Torque on Synthetic Remington 700 Stock


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Flynt
November 18, 2007, 09:32 AM
I'm have a stainless Remington 700 with a synthetic stock. The trigger is terrible, so I'm planning on replacing the springs with weaker ones and trying my hand at adjusting it. I'm OK on the adjusting part -- found instructions on the web. However, I'm a little uncertain about re-installing the stock. Is there any specific torque requirement on the bolts? Or just hand tighten as tight as you can? Thanks.

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asknight
November 19, 2007, 02:20 AM
I haven't checked my notes in a long time, but 55-65 inch/pounds sounds about right. Don't go too tight, or you're certain to break the plastic trigger guard!

The 700 trigger can be adjusted to be a respectable trigger with the built-in adjustments, without disassembly and the headache of respringing it. Please read this article (http://www.snipercountry.com/Articles/RemingtonTriggers.asp). I've printed it and added it to my workbook in my toy room, and consulted it many times!

Flynt
November 19, 2007, 08:56 PM
Thanks, Asknight. I went to your article and ended up exploring the rest of th website. Really interesting.

One more question, since I don't have a torque gauge, is there anyway I can guesstimate right torque (and this 700 is stainless; I think the trigger guard is metal.)

Thanks again.

asknight
November 19, 2007, 11:29 PM
The best guesstimate for 55-65in/lbs is snugged up, plus one complete turn if you have a synthetic stock. You can overtighten a synthetic stock bedding screw without as much ill effect as if you had a walnut stock (risk of cracking) or a glass bedded stock of any type (cracking too).

I had a nightmare getting my 700ADL synthetic in .30-06 to shoot. It required free floating the barrel by hogging out the pressure points in the stock, and bedding the chamber and recoil lug area with electrical tape. I adjusted the trigger per the above mentioned instructions down to 3lbs and obtained 100 yard groups of one small ragged hole with two different 180gr loads. It still scatters 150gr loads like buckshot. :uhoh:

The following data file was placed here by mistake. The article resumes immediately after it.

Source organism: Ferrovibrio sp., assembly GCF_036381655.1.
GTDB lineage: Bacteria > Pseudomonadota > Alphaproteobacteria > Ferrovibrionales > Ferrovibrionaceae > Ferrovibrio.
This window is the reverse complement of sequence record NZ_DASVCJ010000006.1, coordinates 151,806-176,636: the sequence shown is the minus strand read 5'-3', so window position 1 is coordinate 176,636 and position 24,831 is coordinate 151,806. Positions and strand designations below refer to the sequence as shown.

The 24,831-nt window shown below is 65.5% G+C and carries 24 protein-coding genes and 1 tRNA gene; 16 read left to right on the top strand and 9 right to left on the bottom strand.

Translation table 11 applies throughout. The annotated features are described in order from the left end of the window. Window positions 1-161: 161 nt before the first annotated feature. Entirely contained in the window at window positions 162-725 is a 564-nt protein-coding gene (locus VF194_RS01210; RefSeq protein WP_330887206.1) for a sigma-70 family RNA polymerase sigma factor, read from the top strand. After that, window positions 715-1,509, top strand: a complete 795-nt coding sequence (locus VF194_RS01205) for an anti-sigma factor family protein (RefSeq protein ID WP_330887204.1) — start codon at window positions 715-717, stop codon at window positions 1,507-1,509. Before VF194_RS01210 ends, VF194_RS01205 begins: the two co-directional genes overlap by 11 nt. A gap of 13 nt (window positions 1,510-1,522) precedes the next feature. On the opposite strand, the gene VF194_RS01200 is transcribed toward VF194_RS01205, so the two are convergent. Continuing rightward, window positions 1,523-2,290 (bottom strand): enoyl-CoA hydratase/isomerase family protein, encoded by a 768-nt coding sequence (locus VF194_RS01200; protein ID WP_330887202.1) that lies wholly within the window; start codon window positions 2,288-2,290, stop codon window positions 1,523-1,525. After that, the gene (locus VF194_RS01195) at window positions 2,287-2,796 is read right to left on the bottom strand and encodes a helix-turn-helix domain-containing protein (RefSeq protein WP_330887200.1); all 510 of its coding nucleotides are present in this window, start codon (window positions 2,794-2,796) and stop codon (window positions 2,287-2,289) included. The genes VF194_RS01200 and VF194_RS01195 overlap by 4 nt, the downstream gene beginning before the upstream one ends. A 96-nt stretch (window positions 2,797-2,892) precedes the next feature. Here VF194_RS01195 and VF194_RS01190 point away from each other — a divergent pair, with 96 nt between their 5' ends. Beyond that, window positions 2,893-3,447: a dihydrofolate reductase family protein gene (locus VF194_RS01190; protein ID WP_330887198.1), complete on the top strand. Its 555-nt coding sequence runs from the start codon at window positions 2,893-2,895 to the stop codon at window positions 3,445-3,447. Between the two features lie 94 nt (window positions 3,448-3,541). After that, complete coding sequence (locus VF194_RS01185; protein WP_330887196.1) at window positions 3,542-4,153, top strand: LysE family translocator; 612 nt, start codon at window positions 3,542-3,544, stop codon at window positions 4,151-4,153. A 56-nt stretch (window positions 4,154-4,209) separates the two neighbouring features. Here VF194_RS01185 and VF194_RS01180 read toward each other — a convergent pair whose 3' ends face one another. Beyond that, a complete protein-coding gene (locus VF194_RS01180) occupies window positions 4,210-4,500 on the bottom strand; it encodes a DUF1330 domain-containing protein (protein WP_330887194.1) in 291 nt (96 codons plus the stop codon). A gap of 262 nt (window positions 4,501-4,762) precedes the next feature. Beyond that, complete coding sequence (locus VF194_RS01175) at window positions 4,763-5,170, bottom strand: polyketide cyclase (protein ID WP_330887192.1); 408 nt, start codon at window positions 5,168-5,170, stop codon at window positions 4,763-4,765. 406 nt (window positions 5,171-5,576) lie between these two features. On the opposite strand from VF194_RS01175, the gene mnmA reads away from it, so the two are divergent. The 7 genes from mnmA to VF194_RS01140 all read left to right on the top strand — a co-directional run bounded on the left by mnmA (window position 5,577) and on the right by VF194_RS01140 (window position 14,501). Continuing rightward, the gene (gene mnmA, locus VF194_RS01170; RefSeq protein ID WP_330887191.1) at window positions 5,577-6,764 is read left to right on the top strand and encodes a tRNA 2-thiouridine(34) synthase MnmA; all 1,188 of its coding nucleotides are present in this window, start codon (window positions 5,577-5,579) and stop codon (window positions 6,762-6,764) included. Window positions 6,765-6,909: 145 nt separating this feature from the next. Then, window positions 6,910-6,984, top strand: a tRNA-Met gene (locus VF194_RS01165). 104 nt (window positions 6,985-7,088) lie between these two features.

Even though I have learned what the rifle is capable of, I am not yet satisfied with this setup as the POI changes each time I remove the action from the stock. I'm seeing about an inch and a half POI changes at 100yds due to the "bedding." I don't think the factory stock would take a good glass bed as it flexes a bit too much.

I've hunted with it two seasons though, and it works great as long as I rezero (two shots) after putting the action back in the stock. Sounds like a good time for a Boyd's JRS laminate with a good bedding to be fitted.

Cheers!

grosland
November 20, 2007, 10:51 AM
After taking apart and cleaning my Rem 700 with synthetic stock, I had difficulty with closing the bolt if the front screw was tentiioned too tight. I wrote Remington a letter to ascertain the proper torquing procedure but all I got was a form letter that offered no real assistance.
I used a 3/8 inch ratchet torque wrench and torqued the rear screws at 20 and the front at 40 in/lbs and it worked wonderfully. The settings from the Mod 700 manual state torque at 60, 40, 20 respectively for the fornt, middle and rear screws. However, that caused problems with my rifle. Only when I reduced the front setting down to 40 in/bls did my rifle perform.
I can't say that this is the proper methodology, but it worked for me and the rifle routinely shoots better than 1/2" at 100 yds with reloads.
grosland

3pairs12
November 20, 2007, 11:01 AM
Thanks asknight i am going to "play" with my trigger now your article has inspired me.

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